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Mainline Direction of Travel

Rich asks:

“I’m designing a 6 X 12 layout (HO). I’m liking the idea of multiple long mainline loops with cross-overs of some variety. I’ll have a yard and an industry (coal mine), too. My question is are most layouts designed with a primary direction in mind? How is that established? Thanks.”

You can share your thoughts below.

5 Responses to Mainline Direction of Travel

  • phil+johnson says:

    Most US RR’s use right hand running, except C&NW and a few areas out west, due to stiff grades. C&NW was due to Lake Michigan. Trains traveling east on their lines used the left track in double track territory. Which is opposite of other RR. Sorry, I’m not familiar enough to help with eastern RR’s

  • Joe Graffi says:

    Unless you are modeling a specific area of a prototype, I don’t see an issue with direction. I run freight and passenger service in steam and run the passenger service one direction and all the freight the opposite.
    My layout staging yoad and commercial sidings all favor one direction over the other. I made the passenger service purposely favor the other.

  • Graeme Wilson says:

    coming in and unloading/loading on the outer, I see no problem the inner coming in the other way, doing the same,

    MY BELIEVE – its your layout
    hoping its on DCC

  • David Stokes says:

    Real railways try to balance traffic – with as many wagons/coaches going east as to west and vice versa. On a model this is also a good idea as it reinforces the reality of your layout. How do we do this? We try to run each way on one track using a form of train control/scheduling. or we have an “up” and a “Down” track.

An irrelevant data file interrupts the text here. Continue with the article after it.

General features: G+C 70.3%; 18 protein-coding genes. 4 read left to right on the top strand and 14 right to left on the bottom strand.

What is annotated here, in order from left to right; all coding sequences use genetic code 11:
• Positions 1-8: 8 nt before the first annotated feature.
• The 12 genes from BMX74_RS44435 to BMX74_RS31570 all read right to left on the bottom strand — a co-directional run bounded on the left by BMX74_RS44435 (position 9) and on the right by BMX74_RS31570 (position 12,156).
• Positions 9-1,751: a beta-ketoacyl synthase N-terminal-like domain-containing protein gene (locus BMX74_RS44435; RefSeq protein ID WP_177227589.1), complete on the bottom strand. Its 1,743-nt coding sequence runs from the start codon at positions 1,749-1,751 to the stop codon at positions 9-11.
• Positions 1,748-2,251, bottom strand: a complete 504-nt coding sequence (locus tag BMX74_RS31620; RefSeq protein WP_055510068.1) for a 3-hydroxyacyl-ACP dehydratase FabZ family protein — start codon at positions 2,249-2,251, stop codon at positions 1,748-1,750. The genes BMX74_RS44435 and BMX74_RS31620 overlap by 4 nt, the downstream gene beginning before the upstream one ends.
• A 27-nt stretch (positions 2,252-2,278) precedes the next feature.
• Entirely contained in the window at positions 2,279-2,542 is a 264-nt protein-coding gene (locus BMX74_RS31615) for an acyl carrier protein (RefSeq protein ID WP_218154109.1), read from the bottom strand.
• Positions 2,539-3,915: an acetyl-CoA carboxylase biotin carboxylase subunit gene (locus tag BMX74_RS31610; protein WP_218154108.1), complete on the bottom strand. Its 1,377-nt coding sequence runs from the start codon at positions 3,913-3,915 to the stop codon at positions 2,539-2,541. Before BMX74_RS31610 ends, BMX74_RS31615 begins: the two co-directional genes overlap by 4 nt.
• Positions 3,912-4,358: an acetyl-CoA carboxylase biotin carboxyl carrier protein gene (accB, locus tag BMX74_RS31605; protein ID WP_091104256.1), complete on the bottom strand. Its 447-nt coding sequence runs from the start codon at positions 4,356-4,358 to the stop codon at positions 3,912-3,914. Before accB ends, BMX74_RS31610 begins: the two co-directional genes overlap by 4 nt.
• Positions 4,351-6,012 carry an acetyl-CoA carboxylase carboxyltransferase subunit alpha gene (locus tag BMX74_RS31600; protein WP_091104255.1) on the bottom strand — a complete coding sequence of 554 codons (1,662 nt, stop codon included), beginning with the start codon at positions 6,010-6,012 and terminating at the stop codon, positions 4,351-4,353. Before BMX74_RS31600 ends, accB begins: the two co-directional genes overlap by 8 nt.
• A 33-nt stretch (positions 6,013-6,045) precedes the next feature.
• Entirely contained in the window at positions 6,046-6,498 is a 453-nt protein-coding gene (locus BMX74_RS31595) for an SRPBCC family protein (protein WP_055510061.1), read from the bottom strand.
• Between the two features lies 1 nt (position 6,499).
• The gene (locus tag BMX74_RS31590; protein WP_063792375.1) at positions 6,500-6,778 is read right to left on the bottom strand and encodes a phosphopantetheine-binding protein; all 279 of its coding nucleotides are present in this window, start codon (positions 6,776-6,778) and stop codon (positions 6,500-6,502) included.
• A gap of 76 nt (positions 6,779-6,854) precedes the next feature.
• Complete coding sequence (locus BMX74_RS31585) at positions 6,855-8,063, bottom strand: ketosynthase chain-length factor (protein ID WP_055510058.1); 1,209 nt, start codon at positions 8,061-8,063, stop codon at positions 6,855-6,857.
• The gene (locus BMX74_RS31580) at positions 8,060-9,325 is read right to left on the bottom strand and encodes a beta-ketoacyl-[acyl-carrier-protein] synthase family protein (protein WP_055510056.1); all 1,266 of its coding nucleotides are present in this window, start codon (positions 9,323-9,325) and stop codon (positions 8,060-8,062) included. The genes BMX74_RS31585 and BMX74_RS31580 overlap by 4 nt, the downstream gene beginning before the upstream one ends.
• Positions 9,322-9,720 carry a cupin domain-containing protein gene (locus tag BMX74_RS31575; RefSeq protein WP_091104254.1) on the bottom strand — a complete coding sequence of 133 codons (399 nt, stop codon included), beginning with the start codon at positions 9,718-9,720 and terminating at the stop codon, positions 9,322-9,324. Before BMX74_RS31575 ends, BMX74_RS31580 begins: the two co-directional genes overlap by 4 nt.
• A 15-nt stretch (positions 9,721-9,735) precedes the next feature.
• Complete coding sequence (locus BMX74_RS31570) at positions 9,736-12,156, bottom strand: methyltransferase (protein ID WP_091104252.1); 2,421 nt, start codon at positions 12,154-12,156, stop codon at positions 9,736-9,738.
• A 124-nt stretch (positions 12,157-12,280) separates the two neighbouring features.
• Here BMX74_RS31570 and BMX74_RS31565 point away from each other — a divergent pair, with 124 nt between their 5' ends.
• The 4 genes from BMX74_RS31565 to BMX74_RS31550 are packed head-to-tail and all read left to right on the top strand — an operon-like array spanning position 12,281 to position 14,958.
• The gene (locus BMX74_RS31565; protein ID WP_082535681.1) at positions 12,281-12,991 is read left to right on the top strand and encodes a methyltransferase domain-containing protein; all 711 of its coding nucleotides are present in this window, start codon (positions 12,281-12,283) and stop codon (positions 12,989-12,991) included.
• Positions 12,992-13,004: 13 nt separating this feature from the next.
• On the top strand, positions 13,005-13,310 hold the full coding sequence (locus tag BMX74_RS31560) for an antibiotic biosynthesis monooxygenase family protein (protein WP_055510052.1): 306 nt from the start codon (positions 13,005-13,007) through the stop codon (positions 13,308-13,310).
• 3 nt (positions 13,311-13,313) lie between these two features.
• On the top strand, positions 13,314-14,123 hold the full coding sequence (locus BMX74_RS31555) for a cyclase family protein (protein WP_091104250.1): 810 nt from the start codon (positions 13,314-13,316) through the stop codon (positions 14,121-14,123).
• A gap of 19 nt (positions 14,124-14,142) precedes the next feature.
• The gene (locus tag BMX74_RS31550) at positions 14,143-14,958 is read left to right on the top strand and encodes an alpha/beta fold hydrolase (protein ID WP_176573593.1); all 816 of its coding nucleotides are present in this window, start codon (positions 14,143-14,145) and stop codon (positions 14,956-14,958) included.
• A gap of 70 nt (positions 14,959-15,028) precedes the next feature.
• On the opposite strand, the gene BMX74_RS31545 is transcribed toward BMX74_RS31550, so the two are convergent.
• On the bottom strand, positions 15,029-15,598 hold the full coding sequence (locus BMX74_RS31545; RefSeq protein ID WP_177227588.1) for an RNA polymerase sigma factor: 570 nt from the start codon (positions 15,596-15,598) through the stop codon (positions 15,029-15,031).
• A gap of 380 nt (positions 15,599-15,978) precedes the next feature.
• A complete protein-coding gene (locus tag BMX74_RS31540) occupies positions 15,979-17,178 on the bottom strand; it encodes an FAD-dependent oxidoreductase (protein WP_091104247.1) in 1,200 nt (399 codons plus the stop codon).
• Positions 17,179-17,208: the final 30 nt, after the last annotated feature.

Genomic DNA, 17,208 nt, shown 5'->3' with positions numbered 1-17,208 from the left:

In South Australia there were few areas of double track so I need to schedule up and down traffic, with goods and passengers on the same track on my layout, which by the way is three levels wrapped around 4 walls of a 4.5×6 metre garage. I have a large storage yard one end and 5 open to view prototype sized stations. Life can get interesting on busy days.

    In the British isles traffic was much denser and all but smaller branch lines were doubled and even 4 deep. One for passengers, Up and Down, and two for freight, usually designated fast and slow.
    There appears to be no formula to fit all cases. Best of luck, bir remember, it’s your railway so run it your way.

  • Jay Ross says:

    I didn’t see your track plan, but here is my advice: Design your layout to allow trains to run in both directions, and to not be stuck into running only in one direction around the layout. I have seen many track plans that limit the direction that the trains can run. If you have any spurs where cars can be pickup up and dropped off, this becomes very important. Being able to run your trains in both directions at any time, really adds to the realism and enjoyment. Of course, this will probably mean having some reverse loops designed into the track plan, but it’s worth it.

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